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New swine facility at Indiana State Fair passes test

The world-class Farm Bureau Fall Creek Pavilion is getting a workout at the 2023 state fair.

Tom J. Bechman, Midwest Crops Editor

August 9, 2023

2 Min Read
A man standing on a stage behind a podium speaks into a microphone
CHRISTENING THE BUILDING: Nick Tharp, Putnam County, is president of the Indiana Pork Producers Association, which sponsors the ham breakfast that kicks off the Indiana State Fair each year. Tharp welcomed visitors to the state fair on opening day. The first day featured open hog classes in the new Farm Bureau Fall Creek Pavilion. Photos by Tom J. Bechman

Visitors saw the new Farm Bureau Fall Creek Pavilion a week before the Indiana State Fair opened during the official ribbon-cutting ceremony. It looked like a state-of-the-art facility for hog shows as well as other events. But what would happen when hogs were in the building? Would the atmosphere remain pleasant? Could airflow keep the air-conditioned building cool?

The first test came on opening day of the state fair, when all open-class swine breeding shows were held in the new pavilion. From all indications, odor was minimal, and both hogs and people stayed cool. The new building passed its first test with flying colors.

Barrows showed in 4-H shows during the fair’s second weekend, and the 4-H gilt show happens Aug. 13-14. The Indiana State Fair runs through Aug. 20, closed Mondays and Tuesdays.

inside a large, open building hosting a swine show

The new pavilion hosted two big events to kick off the 2023 state fair. First, many gathered for the traditional ham breakfast, sponsored by the Indiana Pork Producers Association. Then, opening ceremonies were held in the new pavilion this year.

Nick Tharp, current president of Indiana Pork, took the microphone during opening ceremonies. “We’re happy to be a part of this new era with this new building,” Tharp said. “It’s certainly a world-class facility.”

Tharp farms and raises hogs with his family in Putnam County, Ind., including his wife, Beth, and his in-laws, Mark and Phyllis Legan.

Mitch Frazier, CEO of AgriNovus and chairman of the Indiana State Fair Commission, agreed it was a special day. “The original swine barn opened in 1923, exactly 100 years ago,” Frazier told the audience. “Now, we’re starting new traditions and new memories in this state-of-the-art facility for the next 100 years.”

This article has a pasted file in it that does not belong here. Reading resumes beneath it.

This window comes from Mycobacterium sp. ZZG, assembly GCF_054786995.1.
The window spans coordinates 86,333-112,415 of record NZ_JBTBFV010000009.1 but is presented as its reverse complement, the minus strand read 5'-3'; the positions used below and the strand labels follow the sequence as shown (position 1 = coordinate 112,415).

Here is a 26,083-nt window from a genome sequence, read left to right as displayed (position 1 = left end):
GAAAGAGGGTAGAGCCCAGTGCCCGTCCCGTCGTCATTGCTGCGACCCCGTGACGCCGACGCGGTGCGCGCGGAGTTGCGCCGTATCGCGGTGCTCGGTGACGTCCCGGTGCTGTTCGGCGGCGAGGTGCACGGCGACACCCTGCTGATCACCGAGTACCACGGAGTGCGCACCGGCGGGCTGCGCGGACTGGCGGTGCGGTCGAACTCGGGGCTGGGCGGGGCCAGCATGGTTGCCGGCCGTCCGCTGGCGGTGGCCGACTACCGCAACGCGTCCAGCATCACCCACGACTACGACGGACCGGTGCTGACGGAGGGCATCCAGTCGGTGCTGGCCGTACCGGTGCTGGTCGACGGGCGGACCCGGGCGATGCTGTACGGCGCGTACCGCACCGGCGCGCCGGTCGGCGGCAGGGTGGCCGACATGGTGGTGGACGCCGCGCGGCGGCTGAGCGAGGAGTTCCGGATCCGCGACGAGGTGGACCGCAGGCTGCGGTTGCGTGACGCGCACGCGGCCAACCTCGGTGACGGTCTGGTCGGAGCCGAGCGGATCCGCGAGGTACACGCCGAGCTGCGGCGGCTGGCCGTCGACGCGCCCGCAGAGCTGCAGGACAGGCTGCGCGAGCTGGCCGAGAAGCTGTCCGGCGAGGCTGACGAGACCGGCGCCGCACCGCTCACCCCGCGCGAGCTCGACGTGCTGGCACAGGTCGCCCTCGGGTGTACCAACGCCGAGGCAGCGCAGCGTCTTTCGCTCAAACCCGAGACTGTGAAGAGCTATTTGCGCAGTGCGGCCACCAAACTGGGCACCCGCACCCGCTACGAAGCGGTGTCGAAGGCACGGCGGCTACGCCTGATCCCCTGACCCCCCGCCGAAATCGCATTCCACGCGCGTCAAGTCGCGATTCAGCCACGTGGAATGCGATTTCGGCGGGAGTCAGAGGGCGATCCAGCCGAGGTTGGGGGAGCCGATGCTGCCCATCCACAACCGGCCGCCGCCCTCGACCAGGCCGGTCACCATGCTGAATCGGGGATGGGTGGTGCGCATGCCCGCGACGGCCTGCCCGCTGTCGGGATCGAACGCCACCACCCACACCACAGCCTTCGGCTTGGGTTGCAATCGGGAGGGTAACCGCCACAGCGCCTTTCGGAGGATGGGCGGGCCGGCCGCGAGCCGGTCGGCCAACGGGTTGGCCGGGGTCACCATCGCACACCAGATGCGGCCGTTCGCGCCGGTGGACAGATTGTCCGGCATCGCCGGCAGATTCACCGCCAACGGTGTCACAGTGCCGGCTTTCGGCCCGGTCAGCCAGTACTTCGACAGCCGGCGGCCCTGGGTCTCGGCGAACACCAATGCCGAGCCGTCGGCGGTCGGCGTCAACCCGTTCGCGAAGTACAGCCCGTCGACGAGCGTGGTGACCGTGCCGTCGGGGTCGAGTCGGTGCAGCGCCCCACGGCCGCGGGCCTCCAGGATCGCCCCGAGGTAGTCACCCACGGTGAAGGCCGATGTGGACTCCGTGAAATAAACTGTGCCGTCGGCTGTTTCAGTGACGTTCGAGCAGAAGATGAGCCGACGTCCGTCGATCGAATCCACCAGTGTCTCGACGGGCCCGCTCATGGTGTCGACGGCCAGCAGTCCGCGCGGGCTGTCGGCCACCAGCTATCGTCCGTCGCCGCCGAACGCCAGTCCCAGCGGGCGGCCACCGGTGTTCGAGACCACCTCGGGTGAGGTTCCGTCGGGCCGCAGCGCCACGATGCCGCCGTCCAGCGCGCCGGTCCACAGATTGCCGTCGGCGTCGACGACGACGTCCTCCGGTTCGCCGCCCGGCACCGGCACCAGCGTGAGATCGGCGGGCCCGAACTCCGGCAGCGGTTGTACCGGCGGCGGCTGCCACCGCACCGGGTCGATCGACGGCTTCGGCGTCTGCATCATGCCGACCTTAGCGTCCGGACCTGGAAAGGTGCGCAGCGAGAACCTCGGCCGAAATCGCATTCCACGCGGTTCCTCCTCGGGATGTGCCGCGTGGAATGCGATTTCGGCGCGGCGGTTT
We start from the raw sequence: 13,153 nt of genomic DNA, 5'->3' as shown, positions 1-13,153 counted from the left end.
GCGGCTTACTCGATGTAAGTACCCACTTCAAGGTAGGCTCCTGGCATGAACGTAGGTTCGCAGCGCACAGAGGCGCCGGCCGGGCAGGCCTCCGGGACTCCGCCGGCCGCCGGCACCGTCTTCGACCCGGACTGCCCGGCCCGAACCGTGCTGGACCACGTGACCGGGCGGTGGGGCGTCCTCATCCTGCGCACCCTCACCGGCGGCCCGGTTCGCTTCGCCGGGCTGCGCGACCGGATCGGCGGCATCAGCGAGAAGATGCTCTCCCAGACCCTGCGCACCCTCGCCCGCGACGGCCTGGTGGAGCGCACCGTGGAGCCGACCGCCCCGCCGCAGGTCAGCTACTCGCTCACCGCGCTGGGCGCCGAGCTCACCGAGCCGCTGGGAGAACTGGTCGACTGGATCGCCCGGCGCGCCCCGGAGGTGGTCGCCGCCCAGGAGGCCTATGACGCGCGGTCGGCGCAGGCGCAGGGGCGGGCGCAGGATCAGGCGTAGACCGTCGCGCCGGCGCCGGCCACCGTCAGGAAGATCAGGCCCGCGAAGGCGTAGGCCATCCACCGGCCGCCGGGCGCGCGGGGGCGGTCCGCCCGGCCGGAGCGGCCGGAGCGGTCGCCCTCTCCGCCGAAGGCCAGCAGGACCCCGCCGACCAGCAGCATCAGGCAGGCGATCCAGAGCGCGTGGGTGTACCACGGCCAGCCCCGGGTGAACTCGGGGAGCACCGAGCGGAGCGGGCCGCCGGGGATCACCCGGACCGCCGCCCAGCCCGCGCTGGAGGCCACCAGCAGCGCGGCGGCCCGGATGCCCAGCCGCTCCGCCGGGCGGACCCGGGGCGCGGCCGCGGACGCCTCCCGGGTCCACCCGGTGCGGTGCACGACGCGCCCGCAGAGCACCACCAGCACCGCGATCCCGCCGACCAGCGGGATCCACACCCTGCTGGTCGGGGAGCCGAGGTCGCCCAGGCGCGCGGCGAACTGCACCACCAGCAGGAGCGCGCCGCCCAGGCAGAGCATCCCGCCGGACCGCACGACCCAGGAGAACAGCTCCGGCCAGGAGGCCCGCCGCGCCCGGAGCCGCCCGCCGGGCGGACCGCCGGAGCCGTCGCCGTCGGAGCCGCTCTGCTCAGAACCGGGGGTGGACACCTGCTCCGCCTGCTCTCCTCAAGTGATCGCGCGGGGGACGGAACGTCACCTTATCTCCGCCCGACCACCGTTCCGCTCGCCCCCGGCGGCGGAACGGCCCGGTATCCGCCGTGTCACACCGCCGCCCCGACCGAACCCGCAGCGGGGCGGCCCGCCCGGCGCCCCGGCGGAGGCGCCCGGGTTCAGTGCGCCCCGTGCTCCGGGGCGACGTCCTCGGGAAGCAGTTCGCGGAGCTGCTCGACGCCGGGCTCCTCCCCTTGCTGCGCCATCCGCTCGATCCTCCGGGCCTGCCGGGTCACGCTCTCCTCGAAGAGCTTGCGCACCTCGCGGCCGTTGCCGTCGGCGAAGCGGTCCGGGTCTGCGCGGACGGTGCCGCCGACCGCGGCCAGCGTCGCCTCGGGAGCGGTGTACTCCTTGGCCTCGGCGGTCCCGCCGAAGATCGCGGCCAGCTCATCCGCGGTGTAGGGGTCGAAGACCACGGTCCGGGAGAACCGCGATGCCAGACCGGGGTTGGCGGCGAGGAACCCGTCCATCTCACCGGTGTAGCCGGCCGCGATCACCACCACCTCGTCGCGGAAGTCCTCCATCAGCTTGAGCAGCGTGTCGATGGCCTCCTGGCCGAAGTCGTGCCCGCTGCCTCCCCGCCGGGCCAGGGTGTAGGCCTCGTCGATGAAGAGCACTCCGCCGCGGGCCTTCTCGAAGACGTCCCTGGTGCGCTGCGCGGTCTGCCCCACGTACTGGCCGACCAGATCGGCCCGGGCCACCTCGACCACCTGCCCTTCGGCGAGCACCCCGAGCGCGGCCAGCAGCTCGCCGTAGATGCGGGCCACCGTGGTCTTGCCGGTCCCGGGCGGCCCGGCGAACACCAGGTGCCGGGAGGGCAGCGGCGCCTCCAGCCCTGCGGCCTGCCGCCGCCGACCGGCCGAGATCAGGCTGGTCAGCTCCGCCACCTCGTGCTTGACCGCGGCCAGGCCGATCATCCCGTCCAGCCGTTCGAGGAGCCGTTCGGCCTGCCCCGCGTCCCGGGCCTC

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About the Author(s)

Tom J. Bechman

Midwest Crops Editor, Farm Progress

Tom J. Bechman became the Midwest Crops editor at Farm Progress in 2024 after serving as editor of Indiana Prairie Farmer for 23 years. He joined Farm Progress in 1981 as a field editor, first writing stories to help farmers adjust to a difficult harvest after a tough weather year. His goal today is the same — writing stories that help farmers adjust to a changing environment in a profitable manner.

Bechman knows about Indiana agriculture because he grew up on a small dairy farm and worked with young farmers as a vocational agriculture teacher and FFA advisor before joining Farm Progress. He works closely with Purdue University specialists, Indiana Farm Bureau and commodity groups to cover cutting-edge issues affecting farmers. He specializes in writing crop stories with a focus on obtaining the highest and most economical yields possible.

Tom and his wife, Carla, have four children: Allison, Ashley, Daniel and Kayla, plus eight grandchildren. They raise produce for the food pantry and house 4-H animals for the grandkids on their small acreage near Franklin, Ind.

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